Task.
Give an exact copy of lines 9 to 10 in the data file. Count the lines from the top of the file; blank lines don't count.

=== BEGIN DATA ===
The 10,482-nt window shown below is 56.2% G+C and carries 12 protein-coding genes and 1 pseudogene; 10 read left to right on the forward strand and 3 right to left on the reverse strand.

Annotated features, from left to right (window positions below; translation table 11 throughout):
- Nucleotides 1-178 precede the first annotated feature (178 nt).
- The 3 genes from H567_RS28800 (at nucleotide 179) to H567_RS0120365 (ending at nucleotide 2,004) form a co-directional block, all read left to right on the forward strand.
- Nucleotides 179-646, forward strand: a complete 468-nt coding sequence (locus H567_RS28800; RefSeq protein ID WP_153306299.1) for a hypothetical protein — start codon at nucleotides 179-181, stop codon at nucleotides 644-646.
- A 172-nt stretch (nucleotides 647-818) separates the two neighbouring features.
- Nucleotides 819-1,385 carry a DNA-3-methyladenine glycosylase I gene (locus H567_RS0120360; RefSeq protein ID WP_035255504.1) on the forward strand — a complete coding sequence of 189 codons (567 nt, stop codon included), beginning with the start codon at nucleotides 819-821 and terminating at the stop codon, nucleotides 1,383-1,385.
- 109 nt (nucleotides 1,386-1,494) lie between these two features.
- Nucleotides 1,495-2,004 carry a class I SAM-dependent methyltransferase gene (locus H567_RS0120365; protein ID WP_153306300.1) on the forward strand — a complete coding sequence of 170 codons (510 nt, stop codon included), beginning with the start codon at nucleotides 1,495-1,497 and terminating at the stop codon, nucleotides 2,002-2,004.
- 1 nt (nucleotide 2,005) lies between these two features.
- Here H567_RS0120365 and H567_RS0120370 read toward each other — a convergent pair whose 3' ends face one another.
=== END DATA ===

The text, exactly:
- Nucleotides 1,495-2,004 carry a class I SAM-dependent methyltransferase gene (locus H567_RS0120365; protein ID WP_153306300.1) on the forward strand — a complete coding sequence of 170 codons (510 nt, stop codon included), beginning with the start codon at nucleotides 1,495-1,497 and terminating at the stop codon, nucleotides 2,002-2,004.
- 1 nt (nucleotide 2,005) lies between these two features.